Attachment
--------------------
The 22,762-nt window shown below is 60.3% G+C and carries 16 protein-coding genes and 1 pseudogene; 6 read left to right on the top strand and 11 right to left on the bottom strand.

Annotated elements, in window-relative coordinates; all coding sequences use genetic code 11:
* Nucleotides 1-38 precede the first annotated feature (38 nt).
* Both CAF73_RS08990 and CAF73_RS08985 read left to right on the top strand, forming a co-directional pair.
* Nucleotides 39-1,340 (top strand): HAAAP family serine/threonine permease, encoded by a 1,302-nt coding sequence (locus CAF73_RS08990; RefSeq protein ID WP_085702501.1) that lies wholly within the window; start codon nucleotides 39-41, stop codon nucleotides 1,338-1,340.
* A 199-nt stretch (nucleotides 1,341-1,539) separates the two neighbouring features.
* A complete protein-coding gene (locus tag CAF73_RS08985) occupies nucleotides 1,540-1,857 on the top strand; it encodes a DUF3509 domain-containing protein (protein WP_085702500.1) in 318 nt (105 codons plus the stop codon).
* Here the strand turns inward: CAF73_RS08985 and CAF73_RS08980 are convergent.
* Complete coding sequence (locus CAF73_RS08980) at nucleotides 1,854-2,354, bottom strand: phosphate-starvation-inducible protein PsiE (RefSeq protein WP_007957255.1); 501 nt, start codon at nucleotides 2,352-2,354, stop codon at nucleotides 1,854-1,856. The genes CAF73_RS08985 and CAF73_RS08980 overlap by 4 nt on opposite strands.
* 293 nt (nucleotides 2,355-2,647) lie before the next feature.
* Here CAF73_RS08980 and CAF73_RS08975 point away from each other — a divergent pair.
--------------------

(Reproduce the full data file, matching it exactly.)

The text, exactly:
The 22,762-nt window shown below is 60.3% G+C and carries 16 protein-coding genes and 1 pseudogene; 6 read left to right on the top strand and 11 right to left on the bottom strand.

Annotated elements, in window-relative coordinates; all coding sequences use genetic code 11:
* Nucleotides 1-38 precede the first annotated feature (38 nt).
* Both CAF73_RS08990 and CAF73_RS08985 read left to right on the top strand, forming a co-directional pair.
* Nucleotides 39-1,340 (top strand): HAAAP family serine/threonine permease, encoded by a 1,302-nt coding sequence (locus CAF73_RS08990; RefSeq protein ID WP_085702501.1) that lies wholly within the window; start codon nucleotides 39-41, stop codon nucleotides 1,338-1,340.
* A 199-nt stretch (nucleotides 1,341-1,539) separates the two neighbouring features.
* A complete protein-coding gene (locus tag CAF73_RS08985) occupies nucleotides 1,540-1,857 on the top strand; it encodes a DUF3509 domain-containing protein (protein WP_085702500.1) in 318 nt (105 codons plus the stop codon).
* Here the strand turns inward: CAF73_RS08985 and CAF73_RS08980 are convergent.
* Complete coding sequence (locus CAF73_RS08980) at nucleotides 1,854-2,354, bottom strand: phosphate-starvation-inducible protein PsiE (RefSeq protein WP_007957255.1); 501 nt, start codon at nucleotides 2,352-2,354, stop codon at nucleotides 1,854-1,856. The genes CAF73_RS08985 and CAF73_RS08980 overlap by 4 nt on opposite strands.
* 293 nt (nucleotides 2,355-2,647) lie before the next feature.
* Here CAF73_RS08980 and CAF73_RS08975 point away from each other — a divergent pair.